Thermistor Protection for a Precharge Circuit on Lithium Ion Batteries

When a battery is connected to a load with capacitive input, there is an inrush current surge as the capacitance is charging to the battery voltage.The input current depends on the input capacitance; the larger the batteries and the more powerful the load, the larger the input capacitance.  A large inrush current (in the precharge circuit, without protection) can cause the following:

  • Damage to input filter capacitors
  • Blowing of the main fuse if it is carrying the inrush current without protection
  • Contact failure (and reduction in current carrying capacity) due to arcing and pitting from high inrush current Damage to the battery cell, which is not rated for inrush current

Below is a typical precharge circuitry for battery operation and timing diagram, showing how the circuit operates. (Courtesy of Lithium -ION BMS)


precharge circuitry battery operation timing diagram

precharge circuitry battery operation timing diagram

In its most basic form, the precharge circuit operates as follows:

  • OFF: When the system is OFF all relays / contactors are off.
  • Precharge: When the system is first turned on, K1 and K3 are turned on to precharge the load, until the inrush current has subsided. R1 shows the location of the thermistor in the precharge circuit.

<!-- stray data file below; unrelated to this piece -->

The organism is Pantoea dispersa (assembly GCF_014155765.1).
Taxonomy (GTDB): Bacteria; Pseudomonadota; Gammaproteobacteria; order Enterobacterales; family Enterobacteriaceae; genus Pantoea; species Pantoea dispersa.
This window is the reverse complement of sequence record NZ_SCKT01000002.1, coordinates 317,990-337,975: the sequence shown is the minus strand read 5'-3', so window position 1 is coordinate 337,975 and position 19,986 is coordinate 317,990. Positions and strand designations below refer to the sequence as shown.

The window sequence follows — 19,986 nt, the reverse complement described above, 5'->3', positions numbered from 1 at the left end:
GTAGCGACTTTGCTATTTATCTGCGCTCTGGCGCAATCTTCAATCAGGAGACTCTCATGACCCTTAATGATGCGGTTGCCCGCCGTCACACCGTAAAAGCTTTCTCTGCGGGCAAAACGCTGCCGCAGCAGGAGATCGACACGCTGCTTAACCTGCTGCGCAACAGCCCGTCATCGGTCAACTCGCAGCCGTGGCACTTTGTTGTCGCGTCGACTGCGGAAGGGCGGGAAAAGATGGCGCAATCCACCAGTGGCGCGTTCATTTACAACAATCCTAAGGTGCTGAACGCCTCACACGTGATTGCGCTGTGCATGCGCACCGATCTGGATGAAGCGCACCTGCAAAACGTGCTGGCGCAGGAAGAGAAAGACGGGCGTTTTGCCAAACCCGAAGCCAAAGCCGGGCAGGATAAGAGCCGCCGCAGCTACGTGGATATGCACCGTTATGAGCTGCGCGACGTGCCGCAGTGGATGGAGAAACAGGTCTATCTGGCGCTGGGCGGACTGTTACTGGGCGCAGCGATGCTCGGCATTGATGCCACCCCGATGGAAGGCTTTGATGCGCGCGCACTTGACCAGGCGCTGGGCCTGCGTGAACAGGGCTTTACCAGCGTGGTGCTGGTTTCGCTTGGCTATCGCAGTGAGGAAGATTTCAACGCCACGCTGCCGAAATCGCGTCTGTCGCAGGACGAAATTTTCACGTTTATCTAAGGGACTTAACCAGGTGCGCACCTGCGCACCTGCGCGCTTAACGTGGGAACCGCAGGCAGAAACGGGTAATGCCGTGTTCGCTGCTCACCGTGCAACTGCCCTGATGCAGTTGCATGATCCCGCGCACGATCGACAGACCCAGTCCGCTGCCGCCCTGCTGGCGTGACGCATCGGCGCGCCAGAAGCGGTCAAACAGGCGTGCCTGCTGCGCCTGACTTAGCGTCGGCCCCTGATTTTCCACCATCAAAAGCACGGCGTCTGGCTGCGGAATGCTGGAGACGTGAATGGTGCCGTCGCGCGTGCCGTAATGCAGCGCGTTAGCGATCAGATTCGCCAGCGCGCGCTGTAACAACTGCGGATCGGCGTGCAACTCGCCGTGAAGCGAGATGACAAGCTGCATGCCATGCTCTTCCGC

• ON: After precharge, contactor K2 is turned on (relay K1, must be off to save coil power).


For this application note, we will focus on the selection of the thermistor.


Selection of the Thermistor

The minimum resistance of the thermistor is determined by the following:

  1. Ambient temperature
  2. Input  capacitance value (of the precharge circuit)
  3. Battery voltage

The precharge surge current reaches 63.2% (1/ e) of its initial value after a time τ = RC.

In the selection of the thermistor, we consider a time value of “five time-constant” when the capacitances are fully charged and the surge current reaches the normal operating current.

For the this design, we will assume the following quantitative values:

  • 20 milliseconds
  • Ambient operating temperature: Varies between 10°C to 50°C
  • Battery voltage: 100 volts
  • Capacitor bank: 50,000 μF


5τ = RC
R = 5τ / C = 5 (0.02 sec) / 0.05F = 2.0 Ω.

Looking at the at R-T curves for the Ametherm thermistor at an ambient of 50°C, the material “C” exhibits

R @ 50°C/ R @ 25°C = 0.412 @ R @ 10°C / R @ 25°C = 1.70

Therefore, minimum resistance @ 25°C = 2.0 / 0.454 = 4.40Ω, so our standard part has 5.0 ohm nominal resistance

At 10°C, the standard part will have a resistance of 5.0 Ω x 1.70 = 8.50 Ω, which will meet our minimum resistance.

To determine the energy the thermistor needs to handle without self-destruction,

E = ½ C V2 = ½ (0.05) (100) 2 = 250 Joules

The steady state current is not calculated, because in most precharge circuits the steady state current goes through the contactor. The part that would meet your specification is AS32 5R020.

Key benefits of Ametherm AS Inrush Current Limiters

  • Lower current density (as compared to traditional types of inrush current limiters)
  • Faster reset time
  • No hot spots from fatigue, because of lower current density and uniform temperature gradient throughout the disc
  • Wider temperature range of operation with out de-rating